Are superbubbles responsible for the high energy cosmic rays?

The theory that superbubbles are the cause of very high energy cosmic rays gained more credence with the detection of very energetic gamma-ray radiation from the spectacular superbubble 30 Doradus C in the nearby galaxy known as the Large Magellanic Cloud. Within this superbubble, one supernova alone seems to be responsible for a shock moving with 3000 km/s. Its gamma-ray photons have energies of more than a Tera electron-Volt (TeV, similar to energies that the Large Hadron Collider at CERN utilizes), proving that in this superbubble, the combined acceleration of particles can reach 10 TeV or more and therefore that it is possible to create these high energy cosmic rays in a superbubble.

To prove that the high energy cosmic rays indeed come from superbubbles, the team had to identify whether the gamma-rays are coming from energetic atoms, which would be proof that the gamma-rays originate in the superbubble, or from electrons. We already know that there are energetic electrons, since the X-ray radiation they produce has been detected. But the question is whether the electrons also cause the gamma-ray radiation. For that to be the case the magnetic field strength in the superbubble needs to be weak. If the magnetic strength is strong the gamma-ray radiation can only be explained by the presence of very high energy atoms. And here is where the new results proved to be important.

Measuring magnetic fields

The team used a method developed by Jacco Vink to measure magnetic fields from X-ray radiation. The higher the magnetic field, the faster very-high energy electrons lose their energy. The electrons keep gaining energy as long as they remain close to the shock front. But as they move away from the shock front they lose energy, becoming invisible in X-rays. This means that for weak magnetic fields the electrons can wander from the shock front a long distance and still shine in X-rays, whereas for strong magnetic fields, the X-ray emission should only occur close to the shock front. However, for a weak magnetic field more electrons are needed to produce X-ray radiation, and then these many electrons also will be responsible for the gamma-ray radiation.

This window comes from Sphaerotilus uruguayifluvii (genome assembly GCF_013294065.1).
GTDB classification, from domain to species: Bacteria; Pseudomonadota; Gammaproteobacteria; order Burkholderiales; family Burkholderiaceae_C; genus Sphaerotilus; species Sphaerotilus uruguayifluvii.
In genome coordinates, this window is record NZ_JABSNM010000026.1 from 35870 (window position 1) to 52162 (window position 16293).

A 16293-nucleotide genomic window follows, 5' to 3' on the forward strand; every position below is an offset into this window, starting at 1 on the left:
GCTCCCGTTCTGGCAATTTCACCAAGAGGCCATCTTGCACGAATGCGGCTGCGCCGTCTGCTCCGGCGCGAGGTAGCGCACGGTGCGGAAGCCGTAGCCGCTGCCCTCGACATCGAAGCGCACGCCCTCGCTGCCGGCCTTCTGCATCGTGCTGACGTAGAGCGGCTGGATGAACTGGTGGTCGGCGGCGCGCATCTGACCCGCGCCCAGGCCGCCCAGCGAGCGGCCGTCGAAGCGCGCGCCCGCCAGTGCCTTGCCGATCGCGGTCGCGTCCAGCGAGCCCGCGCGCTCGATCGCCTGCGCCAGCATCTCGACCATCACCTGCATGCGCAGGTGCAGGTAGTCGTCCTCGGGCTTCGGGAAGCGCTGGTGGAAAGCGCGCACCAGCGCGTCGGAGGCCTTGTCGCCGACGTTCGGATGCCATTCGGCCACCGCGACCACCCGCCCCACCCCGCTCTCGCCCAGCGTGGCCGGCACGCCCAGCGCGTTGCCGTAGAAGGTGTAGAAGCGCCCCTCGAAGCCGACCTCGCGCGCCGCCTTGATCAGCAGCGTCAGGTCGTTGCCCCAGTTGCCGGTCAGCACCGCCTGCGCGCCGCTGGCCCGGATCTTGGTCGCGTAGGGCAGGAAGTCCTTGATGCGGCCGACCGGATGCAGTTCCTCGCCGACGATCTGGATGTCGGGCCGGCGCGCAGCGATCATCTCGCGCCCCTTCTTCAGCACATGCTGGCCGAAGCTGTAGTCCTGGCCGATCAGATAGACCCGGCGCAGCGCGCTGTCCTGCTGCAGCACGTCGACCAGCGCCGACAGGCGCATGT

Superbubbles accelerate electrons, but do they accelerate atoms?

What the team found is that the magnetic field is a 100,000 times smaller than the Earth magnetic field, and that these electrons should then also be responsible for the gamma-ray emission. This means that one cannot conclude that cosmic rays are caused by atoms accelerated in the superbubble. Since electrons are accelerated it is still likely that atoms are also accelerated in the superbubble, but hard proof for that is now still lacking. Future observations with the next generation gamma-ray observatory CTA is necessary to see whether there is perhaps an additional contribution of atoms to the gamma-ray radiation.

Publication details

Astronomy & Astrophysics 621, A138 , 2019,

Magnetic field estimates from the X-ray synchrotron emitting rims of the 30 Dor C superbubble and the implications for the nature of 30 Dor C’s TeV emission. Patrick J. Kavanagh, Jacco Vink, Manami Sasaki, You-Hua Chu, Miroslav D. Filipovi, Stefan Ohm, Frank Haberl, Perica Manojlovic, and Pierre Maggi.